By Ronald Miller, J.D. On remand from the Supreme Court’s decision in Harris v. Quinn, personal care assistants were denied certification of a class action seeking the refund of “fair share” fees paid to a union to support its collective bargaining efforts. A federal district court in Illinois found that the proposed class definition was too broad because it contained a great number of people who could not have been injured by the union’s conduct. Moreover, pursuit of refunds on behalf of a class required individualized determinations that predominate over the remaining common questions (Riffey v. Rauner, June 7, 2016, Shah, M.). Home care providers. Under the Illinois Home Services Program, individuals needing in-home care to attend to their daily needs may hire home care providers, many of whom are related to the person receiving care. Illinois law provides that the personal assistants are considered public employees only for the purposes of collective bargaining with the state, and SEIU serves as their exclusive representative. The union is obligated to represent all personal assistants—both members of the union and nonmembers alike. Until recently, the collective bargaining agreements between the union and Illinois required that nonmembers pay fair-share fees to the union. The nonmembers objected to the collection of those fees and filed suit. In Harris, the Supreme Court agreed with the nonunion caregivers and held that the fair-share fee procedures violated the First Amendment. Now on remand, the caregivers sought a refund of the fair share fees paid to the union. The named plaintiffs moved to certify a class consisting of all personal assistants who, at any point in time from April 22, 2008, to the present, were not members of the union and who had fair-share fees deducted without their prior, written authorization. The union estimated that the putative class would include approximately 80,000 personal assistants who paid approximately $32 million in fair-share fees during that time period. First Amendment injury. At the heart of the parties’ arguments over class certification are the necessary elements of an injury in the context of compelled subsidization of third-party speech, and whether such an injury can be proven on a class-wide basis. The union argued that an individual cannot suffer a First Amendment injury for compelled subsidization unless she also subjectively opposed the payment at the time. The plaintiffs countered that a First Amendment injury occurs whenever an individual is compelled to subsidize the speech of another without prior authorization. Because the union received fair-share fees from nonmembers without their affirmative consent, the personal assistants argued that all nonmembers who paid fair-share fees suffered First Amendment injuries. Here, the court concluded that to prove injury, and the complete constitutional tort, the plaintiffs had to prove contemporaneous subjective opposition to the compelled payments. Still, the possibility that not every individual included in the class definition was injured did not preclude class certification. But if “a great number of” putative class members could not have been harmed by defendants’ conduct, then the proposed class was too broad and should not be certified. Class definition. In this instance, the union provided compelling evidence that a substantial number of proposed class members did not object to paying the fair-share fee, and would have consented if they had been given a choice. These caregivers could not have suffered a First Amendment injury. The court pointed out that a majority of personal assistants in 2003 voted for union representation, and a majority ratified the CBA in 2008 and 2012. Moreover, the union noted that 65 percent of the proposed class members who are still personal assistants have since joined the union. The plaintiffs did not rebut this evidence, but argued that class members who support the union should opt out after certification. While the court observed that this procedure might be suitable if the class definition were not overly broad, the plaintiffs had the burden to demonstrate that class certification was appropriate. Without evidence to rebut the union’s showing that a great many nonmembers who paid fair-share fees had no subjective opposition to the union, the proposed class included too many people who could not have been injured by the deduction. Rule 23 requirements. With respect to the commonality and typicality requirements of Rule 23(a), the court observed that the caregivers had fair-share fees deducted without consent, such that the union’s conduct gave rise to the same kinds of claim across the proposed class. However, the court agreed with the union that whether class members were injured was an individual question. Thus, it found the plaintiffs’ proposal for class certification was not workable. First, the court rejected their argument that a First Amendment injury had already been established for each class member. Even if injury could be assumed, the extent of the injury would depend on the nonmembers’ subjective beliefs. In addition, to the extent the compelled payment resulted in some tangible benefit to the nonmember from the union, the deduction may not be an accurate measure of loss. If the personal assistants received something of value, the net loss was not the amount of the fair-share deduction. Thus, even though plaintiffs’ claims shared common questions with the claims of the proposed class, and were typical in that they involved fair-share fee deductions, it would not make sense to certify a class only to immediately enter a phase of individualized damages inquiries. Adequacy of representative. Next, the plaintiffs argued that they were adequate representatives of the proposed class because they experienced the same First Amendment injury. However, the union contended that their requested relief and their anti-union ideology created a conflict between them and the rest of the proposed class. Here, the court observed that if the named plaintiffs seek damages to weaken the union, they are not likely to faithfully identify and inform class members who would want to opt out. As a First Amendment case, subjective beliefs are critical to resolution of the remaining issues. Thus, the named plaintiffs were not adequate representatives because many of the people they sought to represent would not want to associate with them. Predominance requirement. Noting that damages was the primary reason the plaintiffs were seeking class certification, the court found this action could not be resolved in a single adjudication, and the damages questions for 80,000 potential class members would predominate over other questions. As currently conceived, the plaintiffs’ pursuit of class-wide refunds was the most significant issue remaining in the case. The predominant issue was the scope of relief, and that is an individual, not a class, question, declared the court. In addition, the plaintiffs’ proposed class presented significant manageability issues. They proposed no plan that would successfully determine on a class-wide basis whether fair-share-fee-paying personal assistants did not want to join or support the union.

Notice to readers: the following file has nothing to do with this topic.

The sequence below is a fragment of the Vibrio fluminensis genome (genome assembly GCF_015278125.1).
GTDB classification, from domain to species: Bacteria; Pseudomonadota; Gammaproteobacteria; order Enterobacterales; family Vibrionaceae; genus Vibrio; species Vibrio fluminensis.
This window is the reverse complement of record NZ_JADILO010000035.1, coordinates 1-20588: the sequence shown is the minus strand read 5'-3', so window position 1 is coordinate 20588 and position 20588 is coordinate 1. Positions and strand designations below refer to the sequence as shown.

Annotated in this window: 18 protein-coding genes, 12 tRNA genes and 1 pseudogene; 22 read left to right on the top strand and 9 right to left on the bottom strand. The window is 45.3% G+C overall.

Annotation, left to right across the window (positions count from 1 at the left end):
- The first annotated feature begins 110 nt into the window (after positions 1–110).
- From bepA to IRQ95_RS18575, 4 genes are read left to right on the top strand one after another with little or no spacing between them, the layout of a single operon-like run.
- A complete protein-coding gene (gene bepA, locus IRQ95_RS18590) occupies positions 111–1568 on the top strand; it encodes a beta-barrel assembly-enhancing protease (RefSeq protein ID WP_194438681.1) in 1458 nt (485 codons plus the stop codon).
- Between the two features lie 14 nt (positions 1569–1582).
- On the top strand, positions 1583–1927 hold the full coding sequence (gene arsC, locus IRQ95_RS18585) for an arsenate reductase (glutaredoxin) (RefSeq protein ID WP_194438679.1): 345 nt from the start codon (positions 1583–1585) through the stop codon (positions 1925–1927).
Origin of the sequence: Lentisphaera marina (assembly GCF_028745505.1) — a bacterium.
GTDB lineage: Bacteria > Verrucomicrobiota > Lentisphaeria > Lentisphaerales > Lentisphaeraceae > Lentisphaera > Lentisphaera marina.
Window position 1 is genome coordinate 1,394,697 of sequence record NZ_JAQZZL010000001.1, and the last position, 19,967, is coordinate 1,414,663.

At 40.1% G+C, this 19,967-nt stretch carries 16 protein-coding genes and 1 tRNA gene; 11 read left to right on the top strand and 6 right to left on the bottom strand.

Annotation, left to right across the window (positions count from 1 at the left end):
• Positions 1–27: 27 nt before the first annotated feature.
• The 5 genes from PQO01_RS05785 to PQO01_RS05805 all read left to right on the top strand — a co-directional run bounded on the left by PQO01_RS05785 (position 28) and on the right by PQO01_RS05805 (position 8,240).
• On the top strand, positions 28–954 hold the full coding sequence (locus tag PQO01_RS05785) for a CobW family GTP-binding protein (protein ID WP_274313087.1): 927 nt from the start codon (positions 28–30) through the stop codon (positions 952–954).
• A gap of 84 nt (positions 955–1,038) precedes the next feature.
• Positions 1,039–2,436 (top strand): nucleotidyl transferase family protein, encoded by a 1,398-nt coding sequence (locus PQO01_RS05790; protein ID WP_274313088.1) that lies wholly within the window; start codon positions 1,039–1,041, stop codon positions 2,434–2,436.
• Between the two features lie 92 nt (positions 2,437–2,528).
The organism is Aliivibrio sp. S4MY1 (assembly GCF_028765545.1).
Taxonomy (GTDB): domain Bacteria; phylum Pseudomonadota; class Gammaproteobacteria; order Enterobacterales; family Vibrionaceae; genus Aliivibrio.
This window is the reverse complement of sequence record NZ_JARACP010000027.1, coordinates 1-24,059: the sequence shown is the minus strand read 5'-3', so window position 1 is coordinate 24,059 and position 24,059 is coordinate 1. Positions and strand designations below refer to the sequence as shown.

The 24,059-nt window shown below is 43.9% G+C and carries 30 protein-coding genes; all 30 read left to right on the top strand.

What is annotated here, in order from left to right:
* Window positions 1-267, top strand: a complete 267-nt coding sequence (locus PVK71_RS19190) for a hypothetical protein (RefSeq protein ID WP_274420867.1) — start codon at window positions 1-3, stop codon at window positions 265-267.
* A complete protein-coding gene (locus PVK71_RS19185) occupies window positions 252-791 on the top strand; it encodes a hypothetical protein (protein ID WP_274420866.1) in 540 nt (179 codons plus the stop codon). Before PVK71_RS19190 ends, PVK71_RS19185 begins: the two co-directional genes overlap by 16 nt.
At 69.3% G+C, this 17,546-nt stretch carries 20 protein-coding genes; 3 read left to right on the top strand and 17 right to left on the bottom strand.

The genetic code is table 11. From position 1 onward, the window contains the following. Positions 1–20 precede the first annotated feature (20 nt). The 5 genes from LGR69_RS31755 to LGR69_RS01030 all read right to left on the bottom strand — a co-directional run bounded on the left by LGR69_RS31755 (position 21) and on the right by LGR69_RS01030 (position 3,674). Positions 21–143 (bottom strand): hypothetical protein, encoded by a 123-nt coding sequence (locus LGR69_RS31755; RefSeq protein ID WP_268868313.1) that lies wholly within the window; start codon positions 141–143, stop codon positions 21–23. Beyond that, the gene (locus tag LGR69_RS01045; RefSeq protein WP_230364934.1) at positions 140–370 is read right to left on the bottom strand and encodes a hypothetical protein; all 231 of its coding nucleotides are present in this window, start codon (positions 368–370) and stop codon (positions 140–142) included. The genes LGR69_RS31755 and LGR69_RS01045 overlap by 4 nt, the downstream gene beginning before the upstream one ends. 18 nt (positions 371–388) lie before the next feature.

Interested in submitting an article?
Submit your information to us today!Learn More